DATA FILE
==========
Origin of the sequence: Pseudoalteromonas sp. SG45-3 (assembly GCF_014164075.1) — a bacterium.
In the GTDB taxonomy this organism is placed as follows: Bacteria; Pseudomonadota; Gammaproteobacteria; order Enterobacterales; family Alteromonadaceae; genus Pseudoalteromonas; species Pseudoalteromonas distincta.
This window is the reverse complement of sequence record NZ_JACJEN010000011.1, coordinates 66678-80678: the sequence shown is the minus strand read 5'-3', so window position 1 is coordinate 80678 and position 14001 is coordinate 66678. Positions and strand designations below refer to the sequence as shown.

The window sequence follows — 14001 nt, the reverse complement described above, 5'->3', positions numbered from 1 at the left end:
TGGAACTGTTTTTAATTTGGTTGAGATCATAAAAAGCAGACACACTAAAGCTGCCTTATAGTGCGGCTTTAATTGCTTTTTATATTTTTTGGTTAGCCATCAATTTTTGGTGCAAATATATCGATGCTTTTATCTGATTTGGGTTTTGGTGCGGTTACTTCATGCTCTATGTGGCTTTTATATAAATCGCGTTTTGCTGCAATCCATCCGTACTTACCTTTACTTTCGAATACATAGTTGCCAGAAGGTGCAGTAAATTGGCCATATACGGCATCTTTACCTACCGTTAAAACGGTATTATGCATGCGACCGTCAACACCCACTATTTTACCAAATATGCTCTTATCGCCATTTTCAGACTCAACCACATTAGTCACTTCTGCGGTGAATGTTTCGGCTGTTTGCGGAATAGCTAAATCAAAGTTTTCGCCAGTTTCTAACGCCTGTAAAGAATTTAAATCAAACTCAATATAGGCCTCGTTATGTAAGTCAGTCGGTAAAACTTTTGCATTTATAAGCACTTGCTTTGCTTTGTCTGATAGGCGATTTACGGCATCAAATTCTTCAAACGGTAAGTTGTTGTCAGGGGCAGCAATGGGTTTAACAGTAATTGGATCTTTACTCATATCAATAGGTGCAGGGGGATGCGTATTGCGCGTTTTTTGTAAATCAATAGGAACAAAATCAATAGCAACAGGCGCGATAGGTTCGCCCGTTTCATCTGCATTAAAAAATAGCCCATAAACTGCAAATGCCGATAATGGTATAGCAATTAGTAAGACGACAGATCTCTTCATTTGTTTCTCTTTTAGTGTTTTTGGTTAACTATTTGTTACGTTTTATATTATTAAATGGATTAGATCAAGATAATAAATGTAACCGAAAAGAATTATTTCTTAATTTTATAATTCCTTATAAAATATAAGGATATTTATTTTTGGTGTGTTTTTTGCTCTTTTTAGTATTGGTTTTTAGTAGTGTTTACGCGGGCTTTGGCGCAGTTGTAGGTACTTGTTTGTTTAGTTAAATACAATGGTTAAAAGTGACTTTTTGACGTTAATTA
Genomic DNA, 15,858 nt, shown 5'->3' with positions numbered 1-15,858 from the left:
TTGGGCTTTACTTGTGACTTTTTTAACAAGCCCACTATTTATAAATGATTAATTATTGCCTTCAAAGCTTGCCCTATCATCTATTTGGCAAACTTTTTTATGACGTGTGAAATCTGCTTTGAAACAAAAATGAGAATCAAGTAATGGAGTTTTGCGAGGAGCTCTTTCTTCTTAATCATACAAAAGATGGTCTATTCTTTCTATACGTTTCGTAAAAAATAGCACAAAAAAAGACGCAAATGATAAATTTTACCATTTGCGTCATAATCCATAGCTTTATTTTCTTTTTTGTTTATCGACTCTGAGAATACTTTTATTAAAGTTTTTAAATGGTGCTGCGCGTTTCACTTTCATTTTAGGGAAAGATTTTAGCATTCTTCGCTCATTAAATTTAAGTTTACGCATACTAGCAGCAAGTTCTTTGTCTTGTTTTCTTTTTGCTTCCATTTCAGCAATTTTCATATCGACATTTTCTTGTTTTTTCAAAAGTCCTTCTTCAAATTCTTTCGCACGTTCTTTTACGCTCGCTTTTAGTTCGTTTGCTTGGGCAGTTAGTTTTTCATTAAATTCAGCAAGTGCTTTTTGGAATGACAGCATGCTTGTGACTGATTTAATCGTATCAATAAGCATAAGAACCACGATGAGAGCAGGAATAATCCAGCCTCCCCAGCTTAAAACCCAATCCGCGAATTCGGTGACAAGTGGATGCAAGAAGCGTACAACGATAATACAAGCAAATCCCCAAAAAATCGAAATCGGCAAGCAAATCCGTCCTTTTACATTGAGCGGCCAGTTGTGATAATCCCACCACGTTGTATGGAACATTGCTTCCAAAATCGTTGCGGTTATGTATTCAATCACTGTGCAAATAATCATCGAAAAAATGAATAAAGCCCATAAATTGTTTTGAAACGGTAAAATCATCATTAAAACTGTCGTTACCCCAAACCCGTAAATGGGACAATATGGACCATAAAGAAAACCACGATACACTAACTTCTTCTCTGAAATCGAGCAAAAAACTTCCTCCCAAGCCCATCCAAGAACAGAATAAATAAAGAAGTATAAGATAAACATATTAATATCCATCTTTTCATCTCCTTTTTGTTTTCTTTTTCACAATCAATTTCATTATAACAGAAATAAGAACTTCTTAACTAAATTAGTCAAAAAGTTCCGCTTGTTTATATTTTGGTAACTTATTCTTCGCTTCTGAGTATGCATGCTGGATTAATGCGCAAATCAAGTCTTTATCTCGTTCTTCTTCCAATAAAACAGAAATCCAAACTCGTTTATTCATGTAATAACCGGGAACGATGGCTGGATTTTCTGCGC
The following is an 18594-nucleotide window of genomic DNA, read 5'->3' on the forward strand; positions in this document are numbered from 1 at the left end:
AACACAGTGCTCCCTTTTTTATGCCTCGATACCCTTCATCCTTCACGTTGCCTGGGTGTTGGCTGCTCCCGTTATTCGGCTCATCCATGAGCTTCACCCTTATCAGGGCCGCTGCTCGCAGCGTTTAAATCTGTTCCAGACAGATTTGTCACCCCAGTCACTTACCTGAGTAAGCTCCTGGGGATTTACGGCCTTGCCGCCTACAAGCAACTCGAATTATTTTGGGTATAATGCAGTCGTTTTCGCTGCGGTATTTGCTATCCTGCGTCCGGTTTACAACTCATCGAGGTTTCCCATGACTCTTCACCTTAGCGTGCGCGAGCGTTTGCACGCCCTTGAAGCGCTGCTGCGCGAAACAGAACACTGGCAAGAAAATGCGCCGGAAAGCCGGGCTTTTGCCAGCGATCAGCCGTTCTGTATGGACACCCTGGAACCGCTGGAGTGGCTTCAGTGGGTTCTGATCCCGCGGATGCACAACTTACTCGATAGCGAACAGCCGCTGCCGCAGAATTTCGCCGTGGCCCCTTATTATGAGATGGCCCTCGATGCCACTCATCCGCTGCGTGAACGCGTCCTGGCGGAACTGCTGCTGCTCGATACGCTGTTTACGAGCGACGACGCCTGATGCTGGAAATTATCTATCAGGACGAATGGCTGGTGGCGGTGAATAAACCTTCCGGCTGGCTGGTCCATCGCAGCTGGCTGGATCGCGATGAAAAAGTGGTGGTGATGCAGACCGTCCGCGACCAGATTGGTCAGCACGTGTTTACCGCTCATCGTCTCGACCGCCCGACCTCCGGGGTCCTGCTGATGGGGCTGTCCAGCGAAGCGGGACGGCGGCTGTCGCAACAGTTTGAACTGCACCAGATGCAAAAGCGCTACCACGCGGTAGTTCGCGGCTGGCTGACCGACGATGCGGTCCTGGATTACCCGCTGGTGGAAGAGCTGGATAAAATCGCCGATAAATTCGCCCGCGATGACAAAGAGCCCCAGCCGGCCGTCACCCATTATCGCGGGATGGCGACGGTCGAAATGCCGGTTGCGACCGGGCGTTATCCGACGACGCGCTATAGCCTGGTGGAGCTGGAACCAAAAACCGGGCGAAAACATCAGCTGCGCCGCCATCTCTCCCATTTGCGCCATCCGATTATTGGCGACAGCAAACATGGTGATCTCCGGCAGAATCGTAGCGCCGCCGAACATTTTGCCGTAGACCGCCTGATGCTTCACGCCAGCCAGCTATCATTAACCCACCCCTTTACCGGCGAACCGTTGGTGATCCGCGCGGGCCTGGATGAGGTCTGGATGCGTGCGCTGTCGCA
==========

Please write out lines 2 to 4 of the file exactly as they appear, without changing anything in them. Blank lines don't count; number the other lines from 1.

In the GTDB taxonomy this organism is placed as follows: Bacteria; Pseudomonadota; Gammaproteobacteria; order Enterobacterales; family Alteromonadaceae; genus Pseudoalteromonas; species Pseudoalteromonas distincta.
This window is the reverse complement of sequence record NZ_JACJEN010000011.1, coordinates 66678-80678: the sequence shown is the minus strand read 5'-3', so window position 1 is coordinate 80678 and position 14001 is coordinate 66678. Positions and strand designations below refer to the sequence as shown.

The window sequence follows — 14001 nt, the reverse complement described above, 5'->3', positions numbered from 1 at the left end: